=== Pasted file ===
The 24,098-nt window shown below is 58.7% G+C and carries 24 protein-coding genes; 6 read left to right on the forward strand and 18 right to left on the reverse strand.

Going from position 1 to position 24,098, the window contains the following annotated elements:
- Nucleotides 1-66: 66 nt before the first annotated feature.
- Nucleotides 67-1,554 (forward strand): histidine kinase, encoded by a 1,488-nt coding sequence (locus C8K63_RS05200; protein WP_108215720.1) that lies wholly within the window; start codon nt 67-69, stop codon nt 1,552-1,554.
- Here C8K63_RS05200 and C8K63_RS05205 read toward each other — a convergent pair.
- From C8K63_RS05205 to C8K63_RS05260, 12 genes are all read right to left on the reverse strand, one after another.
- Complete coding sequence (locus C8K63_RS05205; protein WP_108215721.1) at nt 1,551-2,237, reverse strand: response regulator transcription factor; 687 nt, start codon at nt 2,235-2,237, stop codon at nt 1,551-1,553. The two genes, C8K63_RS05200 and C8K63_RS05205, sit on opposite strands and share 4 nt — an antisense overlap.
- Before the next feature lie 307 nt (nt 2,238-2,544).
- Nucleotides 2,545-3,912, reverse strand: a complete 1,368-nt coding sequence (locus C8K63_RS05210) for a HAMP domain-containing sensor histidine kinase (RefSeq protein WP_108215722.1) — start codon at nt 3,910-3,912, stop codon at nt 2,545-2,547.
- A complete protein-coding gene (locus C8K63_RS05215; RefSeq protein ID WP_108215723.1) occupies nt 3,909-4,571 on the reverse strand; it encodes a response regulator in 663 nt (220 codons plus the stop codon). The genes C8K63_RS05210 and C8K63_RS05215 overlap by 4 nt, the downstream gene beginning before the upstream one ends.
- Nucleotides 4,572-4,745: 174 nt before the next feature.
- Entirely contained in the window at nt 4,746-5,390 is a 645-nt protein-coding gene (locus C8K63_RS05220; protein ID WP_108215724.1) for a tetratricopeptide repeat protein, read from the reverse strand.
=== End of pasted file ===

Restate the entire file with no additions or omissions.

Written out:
The 24,098-nt window shown below is 58.7% G+C and carries 24 protein-coding genes; 6 read left to right on the forward strand and 18 right to left on the reverse strand.

Going from position 1 to position 24,098, the window contains the following annotated elements:
- Nucleotides 1-66: 66 nt before the first annotated feature.
- Nucleotides 67-1,554 (forward strand): histidine kinase, encoded by a 1,488-nt coding sequence (locus C8K63_RS05200; protein WP_108215720.1) that lies wholly within the window; start codon nt 67-69, stop codon nt 1,552-1,554.
- Here C8K63_RS05200 and C8K63_RS05205 read toward each other — a convergent pair.
- From C8K63_RS05205 to C8K63_RS05260, 12 genes are all read right to left on the reverse strand, one after another.
- Complete coding sequence (locus C8K63_RS05205; protein WP_108215721.1) at nt 1,551-2,237, reverse strand: response regulator transcription factor; 687 nt, start codon at nt 2,235-2,237, stop codon at nt 1,551-1,553. The two genes, C8K63_RS05200 and C8K63_RS05205, sit on opposite strands and share 4 nt — an antisense overlap.
- Before the next feature lie 307 nt (nt 2,238-2,544).
- Nucleotides 2,545-3,912, reverse strand: a complete 1,368-nt coding sequence (locus C8K63_RS05210) for a HAMP domain-containing sensor histidine kinase (RefSeq protein WP_108215722.1) — start codon at nt 3,910-3,912, stop codon at nt 2,545-2,547.
- A complete protein-coding gene (locus C8K63_RS05215; RefSeq protein ID WP_108215723.1) occupies nt 3,909-4,571 on the reverse strand; it encodes a response regulator in 663 nt (220 codons plus the stop codon). The genes C8K63_RS05210 and C8K63_RS05215 overlap by 4 nt, the downstream gene beginning before the upstream one ends.
- Nucleotides 4,572-4,745: 174 nt before the next feature.
- Entirely contained in the window at nt 4,746-5,390 is a 645-nt protein-coding gene (locus C8K63_RS05220; protein ID WP_108215724.1) for a tetratricopeptide repeat protein, read from the reverse strand.